This is an archived article and the information in the article may be outdated. Please look at the time stamp on the story to see when it was last updated.

NASHVILLE, Tenn. (WKRN) — Many people saw Wednesday night’s shooting rampage in Memphis firsthand because the suspect, 19-year-old Ezekiel Kelly, livestreamed it on Facebook, which experts told News 2 could be a growing trend with many repercussions.

Suspects and criminals post their crimes on social media to brag and gain notoriety, according to Dr. Ben Stickle, an associate professor of criminal justice at Middle Tennessee State University. He believes the Memphis live stream is part of a trend that has increased as more people use social media.

“It makes sense that certain people would be drawn to posting or bragging about or streaming the activities they’re doing for the notoriety that comes with that, and for the opportunity to share or prove to people what they’ve done,” Stickle said.

Livestreaming and posting crimes committed in real-time can have consequences long after the event, according to Stickle. It can motivate copycats to commit similar crimes, show them what to do and not to do, and teach them police tactics used to solve these crimes.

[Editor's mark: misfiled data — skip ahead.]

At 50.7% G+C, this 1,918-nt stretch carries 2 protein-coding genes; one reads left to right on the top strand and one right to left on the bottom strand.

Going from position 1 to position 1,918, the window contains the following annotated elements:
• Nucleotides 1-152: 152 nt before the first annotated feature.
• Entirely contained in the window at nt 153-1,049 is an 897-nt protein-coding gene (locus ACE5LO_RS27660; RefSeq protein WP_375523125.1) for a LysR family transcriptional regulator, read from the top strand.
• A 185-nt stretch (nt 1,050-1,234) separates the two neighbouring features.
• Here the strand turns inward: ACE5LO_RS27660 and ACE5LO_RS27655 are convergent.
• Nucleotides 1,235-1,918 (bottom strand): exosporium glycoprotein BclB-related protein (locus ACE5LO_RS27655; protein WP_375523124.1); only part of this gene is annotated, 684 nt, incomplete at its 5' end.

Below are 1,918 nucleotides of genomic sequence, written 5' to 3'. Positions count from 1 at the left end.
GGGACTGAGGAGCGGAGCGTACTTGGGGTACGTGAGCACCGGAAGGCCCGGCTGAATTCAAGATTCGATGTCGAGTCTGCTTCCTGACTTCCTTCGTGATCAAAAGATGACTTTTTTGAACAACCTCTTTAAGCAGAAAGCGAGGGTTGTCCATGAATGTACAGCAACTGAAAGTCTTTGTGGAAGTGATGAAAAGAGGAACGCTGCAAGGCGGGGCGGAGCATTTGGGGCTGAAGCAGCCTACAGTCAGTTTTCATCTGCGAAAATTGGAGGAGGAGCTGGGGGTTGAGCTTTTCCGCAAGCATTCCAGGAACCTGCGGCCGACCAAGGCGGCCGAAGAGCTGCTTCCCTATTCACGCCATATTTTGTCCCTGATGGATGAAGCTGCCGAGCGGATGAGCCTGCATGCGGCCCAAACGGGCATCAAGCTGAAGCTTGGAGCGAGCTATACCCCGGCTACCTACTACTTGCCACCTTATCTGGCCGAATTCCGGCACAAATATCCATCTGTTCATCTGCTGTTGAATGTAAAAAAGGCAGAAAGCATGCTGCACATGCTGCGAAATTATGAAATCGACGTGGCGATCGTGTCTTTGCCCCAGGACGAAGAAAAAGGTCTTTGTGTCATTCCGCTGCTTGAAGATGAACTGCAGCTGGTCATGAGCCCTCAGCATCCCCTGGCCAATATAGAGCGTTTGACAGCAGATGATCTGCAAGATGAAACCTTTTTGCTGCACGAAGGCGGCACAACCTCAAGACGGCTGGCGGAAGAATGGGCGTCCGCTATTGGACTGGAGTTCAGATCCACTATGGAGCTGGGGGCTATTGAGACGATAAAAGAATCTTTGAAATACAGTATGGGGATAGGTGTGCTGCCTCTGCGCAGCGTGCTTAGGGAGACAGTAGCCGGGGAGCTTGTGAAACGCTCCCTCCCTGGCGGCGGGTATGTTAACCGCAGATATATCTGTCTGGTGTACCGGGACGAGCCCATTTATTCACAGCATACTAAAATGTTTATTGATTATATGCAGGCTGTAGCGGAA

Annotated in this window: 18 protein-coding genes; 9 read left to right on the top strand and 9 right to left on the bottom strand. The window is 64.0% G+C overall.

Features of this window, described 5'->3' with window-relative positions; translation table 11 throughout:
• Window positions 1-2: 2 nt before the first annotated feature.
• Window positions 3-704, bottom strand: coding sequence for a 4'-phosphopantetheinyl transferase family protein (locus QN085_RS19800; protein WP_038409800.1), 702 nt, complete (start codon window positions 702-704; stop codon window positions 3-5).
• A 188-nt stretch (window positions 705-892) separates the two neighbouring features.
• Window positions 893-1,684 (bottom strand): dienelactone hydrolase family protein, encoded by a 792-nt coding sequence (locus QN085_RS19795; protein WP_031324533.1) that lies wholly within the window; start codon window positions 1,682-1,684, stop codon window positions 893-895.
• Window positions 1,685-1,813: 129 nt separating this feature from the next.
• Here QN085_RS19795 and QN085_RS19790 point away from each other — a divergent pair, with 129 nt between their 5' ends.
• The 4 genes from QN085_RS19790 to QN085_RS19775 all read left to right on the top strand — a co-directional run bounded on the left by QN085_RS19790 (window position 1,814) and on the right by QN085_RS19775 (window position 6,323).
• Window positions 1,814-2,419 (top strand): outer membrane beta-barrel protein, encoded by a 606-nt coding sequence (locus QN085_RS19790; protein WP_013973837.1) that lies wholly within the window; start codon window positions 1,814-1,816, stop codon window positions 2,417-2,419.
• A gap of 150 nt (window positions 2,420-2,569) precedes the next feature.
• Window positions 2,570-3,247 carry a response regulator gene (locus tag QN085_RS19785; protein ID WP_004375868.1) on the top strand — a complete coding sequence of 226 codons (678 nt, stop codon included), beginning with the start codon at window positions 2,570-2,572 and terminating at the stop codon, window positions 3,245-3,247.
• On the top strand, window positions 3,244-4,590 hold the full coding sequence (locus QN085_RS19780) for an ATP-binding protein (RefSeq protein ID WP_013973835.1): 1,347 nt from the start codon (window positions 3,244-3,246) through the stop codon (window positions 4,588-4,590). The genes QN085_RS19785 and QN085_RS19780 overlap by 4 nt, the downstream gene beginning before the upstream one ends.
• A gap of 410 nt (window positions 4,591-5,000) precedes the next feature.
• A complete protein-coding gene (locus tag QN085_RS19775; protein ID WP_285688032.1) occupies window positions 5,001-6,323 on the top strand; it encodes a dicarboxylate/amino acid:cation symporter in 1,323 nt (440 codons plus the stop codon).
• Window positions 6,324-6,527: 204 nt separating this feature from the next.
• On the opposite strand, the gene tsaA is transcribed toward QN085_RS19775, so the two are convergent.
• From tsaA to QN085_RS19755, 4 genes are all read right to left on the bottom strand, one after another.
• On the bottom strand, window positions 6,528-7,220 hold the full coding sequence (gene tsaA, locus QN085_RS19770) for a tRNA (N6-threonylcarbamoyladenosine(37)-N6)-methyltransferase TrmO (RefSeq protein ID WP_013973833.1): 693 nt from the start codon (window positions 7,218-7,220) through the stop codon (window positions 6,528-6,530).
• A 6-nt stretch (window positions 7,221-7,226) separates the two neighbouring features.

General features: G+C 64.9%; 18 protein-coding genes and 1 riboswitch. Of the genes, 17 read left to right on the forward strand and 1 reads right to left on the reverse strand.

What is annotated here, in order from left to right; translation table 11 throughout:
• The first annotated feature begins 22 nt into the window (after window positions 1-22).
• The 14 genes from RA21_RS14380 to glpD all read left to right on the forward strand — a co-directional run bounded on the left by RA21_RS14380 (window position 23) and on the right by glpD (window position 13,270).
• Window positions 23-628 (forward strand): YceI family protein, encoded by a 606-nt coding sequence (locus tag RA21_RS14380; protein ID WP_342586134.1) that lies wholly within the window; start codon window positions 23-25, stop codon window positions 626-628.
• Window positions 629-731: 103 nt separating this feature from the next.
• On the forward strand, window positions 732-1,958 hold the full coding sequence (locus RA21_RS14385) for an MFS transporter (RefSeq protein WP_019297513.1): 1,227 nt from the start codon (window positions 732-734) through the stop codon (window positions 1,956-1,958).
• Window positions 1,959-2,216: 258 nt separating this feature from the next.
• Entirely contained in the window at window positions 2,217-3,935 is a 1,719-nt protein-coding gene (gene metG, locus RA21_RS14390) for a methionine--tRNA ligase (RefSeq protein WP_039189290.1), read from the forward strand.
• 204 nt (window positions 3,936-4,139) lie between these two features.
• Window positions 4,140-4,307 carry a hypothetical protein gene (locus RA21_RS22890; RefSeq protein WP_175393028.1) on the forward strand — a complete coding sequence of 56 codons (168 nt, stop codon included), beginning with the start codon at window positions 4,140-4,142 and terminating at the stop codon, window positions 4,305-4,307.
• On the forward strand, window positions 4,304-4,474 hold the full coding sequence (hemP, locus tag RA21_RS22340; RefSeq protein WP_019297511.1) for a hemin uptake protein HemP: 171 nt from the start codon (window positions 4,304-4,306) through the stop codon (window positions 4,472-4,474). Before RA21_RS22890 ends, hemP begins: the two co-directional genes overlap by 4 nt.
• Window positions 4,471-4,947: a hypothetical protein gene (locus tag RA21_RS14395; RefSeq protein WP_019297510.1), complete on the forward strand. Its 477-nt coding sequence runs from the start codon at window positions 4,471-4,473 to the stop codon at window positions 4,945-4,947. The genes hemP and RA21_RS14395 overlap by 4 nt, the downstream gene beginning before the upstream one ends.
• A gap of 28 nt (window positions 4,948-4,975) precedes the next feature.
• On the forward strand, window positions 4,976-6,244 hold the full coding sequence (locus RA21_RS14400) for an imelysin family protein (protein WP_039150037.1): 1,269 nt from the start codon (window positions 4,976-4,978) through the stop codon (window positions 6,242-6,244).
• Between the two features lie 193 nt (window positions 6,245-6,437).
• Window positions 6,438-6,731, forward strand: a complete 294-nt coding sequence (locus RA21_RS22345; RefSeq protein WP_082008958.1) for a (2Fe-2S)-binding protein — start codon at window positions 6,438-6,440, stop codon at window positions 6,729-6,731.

While the livestreams and social media posts could give law enforcement more evidence after the fact, it can also create more frustration having to watch it happen in real time and not having the resources to locate the suspect and stop it.

“It’s not quite as simple as it might look on TV to track down digital footprints and find where someone is and exactly what they’re doing,” Stickle said. “Some of the resources that the public might think the police have to just instantly find out who this person is and where they’re at, it’s just not really at their resources that they have. So it makes it very challenging to know that this is going on and try to stop it and find out who it is.”

According to Verna Wyatt, co-founder of Tennessee Voices for Victims, these types of posts not only challenge police, but traumatize the victims, their families, and those watching it unfold from far away.

“When you think about all the people that were witnessing it, all the people that were impacted by seeing that happen on Facebook live, it’s like they’re there while it’s happening,” Wyatt said. “[Kelly] had so many more victims than just the ones that he engaged personally.”

Wyatt told News 2, that regardless of whether Wednesday night’s shootings were livestreamed, they instilled great fear in many people in Memphis when the city was put on lockdown.

“We know it’s going to leave a trauma response,” Wyatt said. “When you have that kind of fear, it’s going to leave a mark.”

Depending on the person, the psychological effects some may suffer from as a result of the shootings could last a while, according to Wyatt.

Tennessee Voices for Victims has resources to help people suffering from trauma on the group’s website.

Memphis police have not released a motive for the shooting. Kelly remains in police custody.